Lev Libeskind, Not Daniel, Opens New Architecture Studio in Rome

Originally posted by Giuseppe Pullara in the Corriere Della Sera on Feb 7, 2023. This has been translated from its original Italian.

After working together for seven years on numerous projects with his father, Lev has founded his own studio in Milan and has now begun working “with very talented Roman architects” in Nomentano.

There’s no need to evoke 19th-century writer Ivan Turgenev, who powerfully illustrated the difficulties of parent-offspring relationships in his novel Fathers and Sons, nor Sigmund Freud. The entire culture has studied this issue for hundreds of years, and now we are witnessing the stark distinction architect Daniel Libeskind makes between his own work and that of his son Lev, also an architect who grew up immersed in his father’s projects and with whom he has worked on over 60 projects.

Recently, the Roman news outlet Corriere reported that Lev announced the “Studio Design Libeskind” is set to open a branch in Rome, aiming to “draw inspiration for new and original architectural lines.” The news is likely to please Romans, who might believe that father and son, both architects, work in parallel while maintaining separate studios. However, Daniel in New York made a sharp clarification: “I don’t have a studio in Italy, only in NYC. My studio and that of my son Lev are no longer affiliated nor associated.” In short, Daniel has no desire to settle in Rome, which is a pity. Lev doesn’t seem too surprised by his father’s reaction, explaining that after working together for a long time, he announced his intention to strike out on his own and become independent about seven years ago.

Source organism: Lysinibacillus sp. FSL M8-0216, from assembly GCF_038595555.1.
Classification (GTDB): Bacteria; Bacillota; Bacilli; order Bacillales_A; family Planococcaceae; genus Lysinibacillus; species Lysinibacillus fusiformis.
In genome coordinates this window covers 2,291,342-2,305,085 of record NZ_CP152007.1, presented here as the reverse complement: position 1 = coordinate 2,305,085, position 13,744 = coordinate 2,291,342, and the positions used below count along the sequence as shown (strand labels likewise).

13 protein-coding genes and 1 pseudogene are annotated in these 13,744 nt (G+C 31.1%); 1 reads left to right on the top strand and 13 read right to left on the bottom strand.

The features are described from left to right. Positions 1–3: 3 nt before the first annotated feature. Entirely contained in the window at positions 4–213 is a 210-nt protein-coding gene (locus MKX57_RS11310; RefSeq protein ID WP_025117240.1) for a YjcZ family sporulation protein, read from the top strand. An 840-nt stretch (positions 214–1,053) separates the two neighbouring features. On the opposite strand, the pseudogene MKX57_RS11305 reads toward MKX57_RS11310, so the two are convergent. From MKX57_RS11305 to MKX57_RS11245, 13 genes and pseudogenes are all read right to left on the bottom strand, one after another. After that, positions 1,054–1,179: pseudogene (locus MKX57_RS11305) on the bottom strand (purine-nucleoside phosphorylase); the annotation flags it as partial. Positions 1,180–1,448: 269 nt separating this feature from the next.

Lev revealed that Daniel was very displeased by this decision. Nevertheless, Lev went ahead and founded his Libeskind Studio Design in Milan (where they jointly designed an extraordinary tower at CityLife) and has just begun working “with very talented Roman architects” in a studio on Via Belluno in Nomentano. When asked about his father’s cold response, Lev said, “Well, family affairs are always a bit complicated.” Lev emphasized, with a proud tone, “I don’t want to stay in my father’s shadow; I want to go my own way,” while continuing to show great admiration for Daniel’s work. Since 2011, at his father’s request, Lev has been based in Milan to follow the work of Studio d’Architettura Libeskind in Italy.

Lev’s growing desire to establish his own professional identity eventually led him to open his own studio. Daniel’s mirrored desire to protect his architectural identity is the likely reason for the immediate clarification from New York. Despite appreciating Lev’s positive intentions for Rome, there remains disappointment regarding a great architect like Daniel, who, instead of planning his own new branch in the Eternal City, chooses to distance himself from this prospect. But between fathers and sons, such things can happen.

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